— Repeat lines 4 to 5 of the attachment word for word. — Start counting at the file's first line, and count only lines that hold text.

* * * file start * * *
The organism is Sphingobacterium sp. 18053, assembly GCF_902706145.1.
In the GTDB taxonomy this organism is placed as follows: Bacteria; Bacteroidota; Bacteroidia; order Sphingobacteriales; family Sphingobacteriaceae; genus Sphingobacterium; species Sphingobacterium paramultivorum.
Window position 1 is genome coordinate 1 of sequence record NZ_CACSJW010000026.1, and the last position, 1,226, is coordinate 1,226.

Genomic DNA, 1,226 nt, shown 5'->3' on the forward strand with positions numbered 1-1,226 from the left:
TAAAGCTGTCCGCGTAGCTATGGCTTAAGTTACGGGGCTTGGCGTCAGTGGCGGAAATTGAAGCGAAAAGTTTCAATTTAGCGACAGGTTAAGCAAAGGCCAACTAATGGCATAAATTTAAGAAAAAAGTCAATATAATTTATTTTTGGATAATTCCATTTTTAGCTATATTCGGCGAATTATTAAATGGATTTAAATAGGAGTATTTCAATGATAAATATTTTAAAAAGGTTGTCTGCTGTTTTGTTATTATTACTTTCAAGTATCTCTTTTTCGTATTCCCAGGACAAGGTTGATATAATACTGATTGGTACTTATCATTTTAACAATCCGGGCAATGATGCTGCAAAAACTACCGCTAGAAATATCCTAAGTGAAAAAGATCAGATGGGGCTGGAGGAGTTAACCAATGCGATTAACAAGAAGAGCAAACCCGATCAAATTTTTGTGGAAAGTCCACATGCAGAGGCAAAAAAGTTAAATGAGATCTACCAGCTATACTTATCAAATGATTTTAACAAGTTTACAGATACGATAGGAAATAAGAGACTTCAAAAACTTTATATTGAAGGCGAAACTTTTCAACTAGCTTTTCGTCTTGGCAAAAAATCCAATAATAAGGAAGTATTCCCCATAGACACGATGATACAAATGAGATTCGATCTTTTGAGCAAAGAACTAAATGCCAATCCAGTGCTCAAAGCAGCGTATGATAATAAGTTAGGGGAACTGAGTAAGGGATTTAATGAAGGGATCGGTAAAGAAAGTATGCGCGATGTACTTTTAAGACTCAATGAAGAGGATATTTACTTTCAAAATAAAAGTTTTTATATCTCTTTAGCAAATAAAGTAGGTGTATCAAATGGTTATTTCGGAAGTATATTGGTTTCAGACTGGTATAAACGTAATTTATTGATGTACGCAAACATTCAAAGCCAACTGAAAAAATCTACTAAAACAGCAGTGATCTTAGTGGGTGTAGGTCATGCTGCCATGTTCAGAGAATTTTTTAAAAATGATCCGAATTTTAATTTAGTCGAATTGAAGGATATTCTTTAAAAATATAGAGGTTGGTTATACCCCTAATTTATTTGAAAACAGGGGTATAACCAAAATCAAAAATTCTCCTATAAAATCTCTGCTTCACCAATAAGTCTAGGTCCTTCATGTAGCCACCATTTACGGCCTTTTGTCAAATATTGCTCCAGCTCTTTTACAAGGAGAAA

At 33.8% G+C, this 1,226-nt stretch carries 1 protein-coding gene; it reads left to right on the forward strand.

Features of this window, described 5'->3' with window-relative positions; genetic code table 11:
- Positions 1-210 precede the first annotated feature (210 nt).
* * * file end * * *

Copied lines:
Genomic DNA, 1,226 nt, shown 5'->3' on the forward strand with positions numbered 1-1,226 from the left:
TAAAGCTGTCCGCGTAGCTATGGCTTAAGTTACGGGGCTTGGCGTCAGTGGCGGAAATTGAAGCGAAAAGTTTCAATTTAGCGACAGGTTAAGCAAAGGCCAACTAATGGCATAAATTTAAGAAAAAAGTCAATATAATTTATTTTTGGATAATTCCATTTTTAGCTATATTCGGCGAATTATTAAATGGATTTAAATAGGAGTATTTCAATGATAAATATTTTAAAAAGGTTGTCTGCTGTTTTGTTATTATTACTTTCAAGTATCTCTTTTTCGTATTCCCAGGACAAGGTTGATATAATACTGATTGGTACTTATCATTTTAACAATCCGGGCAATGATGCTGCAAAAACTACCGCTAGAAATATCCTAAGTGAAAAAGATCAGATGGGGCTGGAGGAGTTAACCAATGCGATTAACAAGAAGAGCAAACCCGATCAAATTTTTGTGGAAAGTCCACATGCAGAGGCAAAAAAGTTAAATGAGATCTACCAGCTATACTTATCAAATGATTTTAACAAGTTTACAGATACGATAGGAAATAAGAGACTTCAAAAACTTTATATTGAAGGCGAAACTTTTCAACTAGCTTTTCGTCTTGGCAAAAAATCCAATAATAAGGAAGTATTCCCCATAGACACGATGATACAAATGAGATTCGATCTTTTGAGCAAAGAACTAAATGCCAATCCAGTGCTCAAAGCAGCGTATGATAATAAGTTAGGGGAACTGAGTAAGGGATTTAATGAAGGGATCGGTAAAGAAAGTATGCGCGATGTACTTTTAAGACTCAATGAAGAGGATATTTACTTTCAAAATAAAAGTTTTTATATCTCTTTAGCAAATAAAGTAGGTGTATCAAATGGTTATTTCGGAAGTATATTGGTTTCAGACTGGTATAAACGTAATTTATTGATGTACGCAAACATTCAAAGCCAACTGAAAAAATCTACTAAAACAGCAGTGATCTTAGTGGGTGTAGGTCATGCTGCCATGTTCAGAGAATTTTTTAAAAATGATCCGAATTTTAATTTAGTCGAATTGAAGGATATTCTTTAAAAATATAGAGGTTGGTTATACCCCTAATTTATTTGAAAACAGGGGTATAACCAAAATCAAAAATTCTCCTATAAAATCTCTGCTTCACCAATAAGTCTAGGTCCTTCATGTAGCCACCATTTACGGCCTTTTGTCAAATATTGCTCCAGCTCTTTTACAAGGAGAAA